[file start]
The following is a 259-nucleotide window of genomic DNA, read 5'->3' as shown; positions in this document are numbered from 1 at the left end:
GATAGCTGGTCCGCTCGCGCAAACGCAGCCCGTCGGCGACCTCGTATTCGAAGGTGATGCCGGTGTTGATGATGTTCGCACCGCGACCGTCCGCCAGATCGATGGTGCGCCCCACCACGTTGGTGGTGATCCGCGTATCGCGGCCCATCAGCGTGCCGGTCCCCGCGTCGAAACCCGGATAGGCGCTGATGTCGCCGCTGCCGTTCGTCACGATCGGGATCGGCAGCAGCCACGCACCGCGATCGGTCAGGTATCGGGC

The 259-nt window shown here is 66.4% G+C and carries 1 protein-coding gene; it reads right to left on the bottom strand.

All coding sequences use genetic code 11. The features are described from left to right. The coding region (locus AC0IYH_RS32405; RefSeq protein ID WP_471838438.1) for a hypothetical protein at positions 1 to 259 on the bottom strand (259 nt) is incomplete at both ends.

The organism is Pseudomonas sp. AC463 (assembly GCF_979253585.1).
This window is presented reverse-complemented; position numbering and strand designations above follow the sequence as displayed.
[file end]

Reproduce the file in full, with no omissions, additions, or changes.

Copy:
The following is a 259-nucleotide window of genomic DNA, read 5'->3' as shown; positions in this document are numbered from 1 at the left end:
GATAGCTGGTCCGCTCGCGCAAACGCAGCCCGTCGGCGACCTCGTATTCGAAGGTGATGCCGGTGTTGATGATGTTCGCACCGCGACCGTCCGCCAGATCGATGGTGCGCCCCACCACGTTGGTGGTGATCCGCGTATCGCGGCCCATCAGCGTGCCGGTCCCCGCGTCGAAACCCGGATAGGCGCTGATGTCGCCGCTGCCGTTCGTCACGATCGGGATCGGCAGCAGCCACGCACCGCGATCGGTCAGGTATCGGGC

The 259-nt window shown here is 66.4% G+C and carries 1 protein-coding gene; it reads right to left on the bottom strand.

All coding sequences use genetic code 11. The features are described from left to right. The coding region (locus AC0IYH_RS32405; RefSeq protein ID WP_471838438.1) for a hypothetical protein at positions 1 to 259 on the bottom strand (259 nt) is incomplete at both ends.

The organism is Pseudomonas sp. AC463 (assembly GCF_979253585.1).
This window is presented reverse-complemented; position numbering and strand designations above follow the sequence as displayed.